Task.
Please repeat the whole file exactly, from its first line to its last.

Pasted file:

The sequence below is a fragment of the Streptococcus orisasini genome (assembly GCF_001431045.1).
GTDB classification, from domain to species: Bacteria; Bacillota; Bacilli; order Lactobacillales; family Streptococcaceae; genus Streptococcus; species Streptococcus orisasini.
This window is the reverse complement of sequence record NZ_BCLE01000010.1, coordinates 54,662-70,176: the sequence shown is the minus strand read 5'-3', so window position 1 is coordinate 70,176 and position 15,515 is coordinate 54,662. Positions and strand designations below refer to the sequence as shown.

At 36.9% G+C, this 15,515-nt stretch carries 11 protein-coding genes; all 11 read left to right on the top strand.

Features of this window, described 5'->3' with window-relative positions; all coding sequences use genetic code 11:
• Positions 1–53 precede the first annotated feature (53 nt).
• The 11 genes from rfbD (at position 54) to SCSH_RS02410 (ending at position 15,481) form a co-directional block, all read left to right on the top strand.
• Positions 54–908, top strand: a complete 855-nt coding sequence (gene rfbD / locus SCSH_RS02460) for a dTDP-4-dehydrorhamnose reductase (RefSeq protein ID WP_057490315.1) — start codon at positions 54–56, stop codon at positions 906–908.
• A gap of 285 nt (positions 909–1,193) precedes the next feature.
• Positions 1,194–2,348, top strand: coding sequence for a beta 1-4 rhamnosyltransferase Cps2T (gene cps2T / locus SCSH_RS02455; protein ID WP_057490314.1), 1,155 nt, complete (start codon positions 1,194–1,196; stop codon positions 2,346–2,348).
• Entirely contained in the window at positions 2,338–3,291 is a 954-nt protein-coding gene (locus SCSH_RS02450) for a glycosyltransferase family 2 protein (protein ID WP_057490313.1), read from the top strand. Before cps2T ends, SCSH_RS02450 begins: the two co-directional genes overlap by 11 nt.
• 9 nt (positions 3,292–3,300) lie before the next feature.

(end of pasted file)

The sequence below is a fragment of the Streptococcus orisasini genome (assembly GCF_001431045.1).
GTDB classification, from domain to species: Bacteria; Bacillota; Bacilli; order Lactobacillales; family Streptococcaceae; genus Streptococcus; species Streptococcus orisasini.
This window is the reverse complement of sequence record NZ_BCLE01000010.1, coordinates 54,662-70,176: the sequence shown is the minus strand read 5'-3', so window position 1 is coordinate 70,176 and position 15,515 is coordinate 54,662. Positions and strand designations below refer to the sequence as shown.

At 36.9% G+C, this 15,515-nt stretch carries 11 protein-coding genes; all 11 read left to right on the top strand.

Features of this window, described 5'->3' with window-relative positions; all coding sequences use genetic code 11:
• Positions 1–53 precede the first annotated feature (53 nt).
• The 11 genes from rfbD (at position 54) to SCSH_RS02410 (ending at position 15,481) form a co-directional block, all read left to right on the top strand.
• Positions 54–908, top strand: a complete 855-nt coding sequence (gene rfbD / locus SCSH_RS02460) for a dTDP-4-dehydrorhamnose reductase (RefSeq protein ID WP_057490315.1) — start codon at positions 54–56, stop codon at positions 906–908.
• A gap of 285 nt (positions 909–1,193) precedes the next feature.
• Positions 1,194–2,348, top strand: coding sequence for a beta 1-4 rhamnosyltransferase Cps2T (gene cps2T / locus SCSH_RS02455; protein ID WP_057490314.1), 1,155 nt, complete (start codon positions 1,194–1,196; stop codon positions 2,346–2,348).
• Entirely contained in the window at positions 2,338–3,291 is a 954-nt protein-coding gene (locus SCSH_RS02450) for a glycosyltransferase family 2 protein (protein ID WP_057490313.1), read from the top strand. Before cps2T ends, SCSH_RS02450 begins: the two co-directional genes overlap by 11 nt.
• 9 nt (positions 3,292–3,300) lie before the next feature.